Eytys’s composable stack includes

  • CMS: Headless WordPress

  • PSP: Adyen, Klarna

  • Hosting: Amazon

  • Frontend framework: Next.js

  • Inventory planning and management: Madden Analytics

  • Ecommerce platform: Centra

  • Wholesale management: Centra 

  • Shipping and delivery: PostNord, Budbee, UPS

Our Legacy 

A Stockholm fashion brand, Our Legacy is known for its unique take on timeless fashion, playing with custom-developed fabrics, textures and minimalist silhouettes. Initially a menswear brand, they now offer women’s apparel, sunglasses, shoes and fragrances. Collections feature ready-to-wear apparel with immense attention to detail and repurposed materials.

Our Legacy has the following ecommerce setup:

  • Ecommerce platform: Centra

  • Wholesale management: Centra

  • Inventory planning and management: Madden Analytics

  • Front-end framework: Next.js

  • CMS: Sanity

  • PSP: Adyen, Klarna, PayPal

  • Email and marketing automation: Rule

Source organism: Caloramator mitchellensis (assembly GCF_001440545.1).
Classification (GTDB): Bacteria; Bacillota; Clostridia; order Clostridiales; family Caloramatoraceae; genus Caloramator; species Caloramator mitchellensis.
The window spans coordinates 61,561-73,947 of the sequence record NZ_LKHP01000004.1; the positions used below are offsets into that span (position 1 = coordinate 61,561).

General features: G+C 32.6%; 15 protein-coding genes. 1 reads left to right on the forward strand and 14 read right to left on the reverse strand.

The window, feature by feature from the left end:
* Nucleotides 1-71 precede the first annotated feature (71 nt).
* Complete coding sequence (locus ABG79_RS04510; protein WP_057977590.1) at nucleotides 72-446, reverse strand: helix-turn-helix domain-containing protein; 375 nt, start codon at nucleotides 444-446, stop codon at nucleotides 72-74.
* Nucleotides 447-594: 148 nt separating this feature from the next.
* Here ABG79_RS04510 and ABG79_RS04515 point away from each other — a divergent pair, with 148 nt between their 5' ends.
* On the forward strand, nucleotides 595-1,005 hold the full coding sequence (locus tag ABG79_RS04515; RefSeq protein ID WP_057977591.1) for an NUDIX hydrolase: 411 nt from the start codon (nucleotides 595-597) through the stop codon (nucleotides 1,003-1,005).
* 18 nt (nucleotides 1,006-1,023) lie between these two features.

• Hosting: Vercel, AWS

  • CDN: Cloudflare

  • Shipping and delivery: DHL

Frank Dandy

Leading Swedish underwear fashion brand Frank Dandy is known for its avant-garde designs. From its beginning in 2003, the brand wanted to make underwear more interesting than dull, single-colored styles. Frank Dandy continues to challenge the traditional view of underwear by creating a bold and daring fashion. Their goal is to offer well-designed quality underwear, beachwear and leisurewear for everyone.

Frank Dandy has built its composable setup using:

  • Ecommerce platform: Centra

  • Wholesale management: Centra

  • Inventory planning and management: Madden Analytics

  • CMS: Headless WordPress

  • PSP: Klarna, PayPal

  • Personalization: Voyado

  • Marketing automation: Voyado

  • Front-end framework: Next.js

  • Hosting: AWS, Cloudflare, Digital Ocean

  • CDN: Cloudflare

  • Shipping and delivery: DHL, FedEx, Bring, Postnord

Wrapping up 

Ecommerce is constantly evolving, and brands need to invest in innovation. Assembling your ideal ecommerce setup requires researching and experimenting, and composable commerce offers the best way forward. It makes it simple to swap components and technologies at any time, allowing brands to optimize their stores to adapt to marketing trends, meet customer expectations, and stand the test of time.

This article was written by our partner Centra. Reach out to them directly for a demo of their headless commerce platform.

Want help with inventory planning? Madden Analytics has direct integrations to Centra and will integrate to your ERP, WMS and payment solution as needed. Book a free demo to learn more.